I’ve got a bit lazy recently, part of a cycle of binge exercise followed by nothing for a week or more, and bored with the really local walks, thought it was time for a walk on the North Downs. So that’s what I did.
Looking back at my calendar, and my Social Hiking maps, it turned out the last time I did such a walk on the Downs was March last year, and so I was well overdue. Given the passage of time, I felt I’d be happy with treading some familiar paths, with no need to explore into less well-trodden areas.
Having failed to park in Cobham which was, not surprisingly, a bit swamped, I headed back to nearer the A2 to Ashenbank Wood, adding a mile each way to my walk, but making parking a lot more straightforward.
Parking the car and stepping into the trees felt a bit weird – this was the first walk since February that hasn’t been done from the front door – but the calm of the wood soon worked its magic.
A few people about, some tentative shuffling about when we met, but otherwise ok. People standing aside on narrow sections, or waiting at the end (mostly).
Back in Cobham and it was teeming with cyclists. I was glad for the relative quiet of the track out to the Darnley Mausoleum. On arrival, for good measure, I walked around the back of the structure itself to ensure I bagged the top of Williams Hill.
I was itching to escape this relatively busy space though, and continued east to join the path that would lead me deeper into the Downs. I emerged from the woods at the edge of the field of extremes: it’s either winter and heavily ploughed up so you double the weight of your footwear with accumulated mud, or it’s summer and it’s delightful. There is no middle ground in this field, at least not when I visit. I think it’s pretty obvious what today was.
It was so nice that there were people right in the middle doing closeup photographs of their offspring among the poppies. Which was quite irritating for capturing the full splendour of the field. I don’t think I’ve ever seen it quite so magnificent.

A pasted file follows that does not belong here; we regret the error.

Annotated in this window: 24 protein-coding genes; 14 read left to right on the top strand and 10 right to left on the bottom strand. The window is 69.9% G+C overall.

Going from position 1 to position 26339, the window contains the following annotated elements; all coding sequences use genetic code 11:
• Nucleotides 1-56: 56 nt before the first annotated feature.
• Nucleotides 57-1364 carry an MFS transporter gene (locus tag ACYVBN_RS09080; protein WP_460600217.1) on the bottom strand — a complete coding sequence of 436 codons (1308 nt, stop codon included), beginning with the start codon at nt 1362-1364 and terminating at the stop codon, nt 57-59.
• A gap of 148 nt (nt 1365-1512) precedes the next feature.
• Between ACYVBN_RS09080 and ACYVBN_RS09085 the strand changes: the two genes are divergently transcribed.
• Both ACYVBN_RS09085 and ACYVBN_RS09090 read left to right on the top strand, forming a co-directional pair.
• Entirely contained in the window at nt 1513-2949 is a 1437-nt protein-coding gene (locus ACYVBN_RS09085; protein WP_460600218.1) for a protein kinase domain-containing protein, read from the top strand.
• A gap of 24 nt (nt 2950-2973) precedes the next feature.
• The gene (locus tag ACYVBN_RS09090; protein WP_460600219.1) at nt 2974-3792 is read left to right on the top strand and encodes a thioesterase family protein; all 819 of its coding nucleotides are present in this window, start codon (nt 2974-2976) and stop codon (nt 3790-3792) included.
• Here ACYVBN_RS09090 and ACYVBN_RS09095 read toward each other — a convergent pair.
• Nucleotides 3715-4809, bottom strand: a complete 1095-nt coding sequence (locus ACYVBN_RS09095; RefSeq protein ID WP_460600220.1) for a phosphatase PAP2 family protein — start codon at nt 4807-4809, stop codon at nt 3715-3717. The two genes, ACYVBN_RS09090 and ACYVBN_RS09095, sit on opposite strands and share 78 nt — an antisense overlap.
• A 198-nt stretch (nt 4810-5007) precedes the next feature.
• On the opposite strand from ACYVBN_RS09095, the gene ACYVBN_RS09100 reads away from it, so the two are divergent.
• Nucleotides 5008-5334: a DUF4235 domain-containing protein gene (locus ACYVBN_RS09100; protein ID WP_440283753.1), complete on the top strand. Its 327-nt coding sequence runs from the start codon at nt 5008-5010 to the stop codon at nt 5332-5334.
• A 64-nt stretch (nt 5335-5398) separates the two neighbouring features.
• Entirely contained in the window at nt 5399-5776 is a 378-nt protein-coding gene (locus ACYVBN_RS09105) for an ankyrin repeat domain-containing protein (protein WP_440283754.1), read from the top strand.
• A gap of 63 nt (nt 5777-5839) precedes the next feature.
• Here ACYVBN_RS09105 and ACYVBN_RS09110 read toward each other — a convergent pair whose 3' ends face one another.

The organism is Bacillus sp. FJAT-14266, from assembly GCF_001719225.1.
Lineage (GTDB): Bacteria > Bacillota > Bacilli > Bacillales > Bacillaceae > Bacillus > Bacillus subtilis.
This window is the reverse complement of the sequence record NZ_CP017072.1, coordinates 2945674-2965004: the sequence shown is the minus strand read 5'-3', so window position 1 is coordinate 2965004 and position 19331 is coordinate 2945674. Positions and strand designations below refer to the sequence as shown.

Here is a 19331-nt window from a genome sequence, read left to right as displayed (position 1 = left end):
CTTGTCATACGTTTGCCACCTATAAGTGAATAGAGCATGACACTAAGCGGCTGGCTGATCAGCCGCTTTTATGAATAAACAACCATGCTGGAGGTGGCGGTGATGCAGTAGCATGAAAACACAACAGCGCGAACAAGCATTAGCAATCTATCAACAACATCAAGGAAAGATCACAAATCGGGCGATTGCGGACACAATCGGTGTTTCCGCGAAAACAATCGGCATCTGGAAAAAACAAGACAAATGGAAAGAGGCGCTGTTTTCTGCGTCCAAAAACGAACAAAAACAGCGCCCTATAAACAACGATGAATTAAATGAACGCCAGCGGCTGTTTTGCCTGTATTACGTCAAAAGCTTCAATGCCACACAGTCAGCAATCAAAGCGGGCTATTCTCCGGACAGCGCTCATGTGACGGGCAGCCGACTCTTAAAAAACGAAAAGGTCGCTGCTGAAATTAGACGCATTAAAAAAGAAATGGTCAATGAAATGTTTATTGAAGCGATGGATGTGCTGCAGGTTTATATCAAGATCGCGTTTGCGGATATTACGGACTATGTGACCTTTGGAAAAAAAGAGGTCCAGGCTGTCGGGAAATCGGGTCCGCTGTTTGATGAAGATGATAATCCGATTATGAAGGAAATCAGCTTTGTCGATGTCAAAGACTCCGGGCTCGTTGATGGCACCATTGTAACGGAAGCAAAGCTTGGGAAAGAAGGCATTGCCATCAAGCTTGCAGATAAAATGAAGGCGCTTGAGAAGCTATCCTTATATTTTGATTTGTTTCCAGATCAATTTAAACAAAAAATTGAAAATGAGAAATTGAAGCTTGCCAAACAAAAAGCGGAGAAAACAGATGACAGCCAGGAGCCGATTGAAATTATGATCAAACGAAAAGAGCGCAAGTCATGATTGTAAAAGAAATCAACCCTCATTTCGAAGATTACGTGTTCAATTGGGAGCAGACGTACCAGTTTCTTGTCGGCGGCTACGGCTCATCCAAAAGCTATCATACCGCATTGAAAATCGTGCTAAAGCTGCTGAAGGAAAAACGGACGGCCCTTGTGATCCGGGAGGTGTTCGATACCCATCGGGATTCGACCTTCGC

The next field offered a sweeping vista too, although without the red. This is classic North Downs.
Across the railway lies Upper Bush. Nuff said.
The bush valley itself seems to have recently been planted with a mesmerising array of green plastic tubes protecting whatever the crop is. It looks a lot less desolate than normal as a result.
It’s always nice to climb out of the valley and join the top of the escarpment. Here lies an extensive forest. More classic North Downs.
The clearings were looking suitably unkempt, especially “Slug Meadow”. I decided to take a break in the Cherry Garden though.
I was making decent time, and better still, my feet were doing quite well. I’d decided to forego my usual Mids and try some lower cut trail shoes – specifically the ones I used for running, a pair of Salomon XA Pro 3Ds.
I felt none of the problems that have plagued the last 3 years, so maybe I’m on the mend and can wear low cut shoes again.
I felt I had enough in me to head for Holly Hill, so did.
This was as far as I’d realistically hoped to get, and moreover, I’d done the longer part of the walk. Now I just had to get back in a much straighter fashion to Cobham. The key to this is the Bowling Alley – another stretch of big open, and sloping fields. Unfortunately, it looks like this has been planted since my last visit, and now resembles a juvenile orchard.
I topped out at the northern end of the field and looked down on Luddesdown. One more big pull uphill onto Henley Down and I’d broken the back of the walk. I stopped for tea on the Down as my feet were starting to hurt.
On my way again, there was the small matter of a field of “flea darts” to cross to get to the (newly replaced) bridge over the railway.
This was great but was disturbed by a chap coming up fast on me from behind. He surged past, guidebook in hand, but despite this I found myself in front of him by the simple expedient of knowing the path through the orchard, and he didn’t catch me again until we reached Cobham.
By now my feet were really feeling it and I was glad to pass through Cobham and the wood to arrive back at the car. A walk of 22.3km which I later worked out was the longest single day’s walk since the SWCP last July. I’m paying for it now though.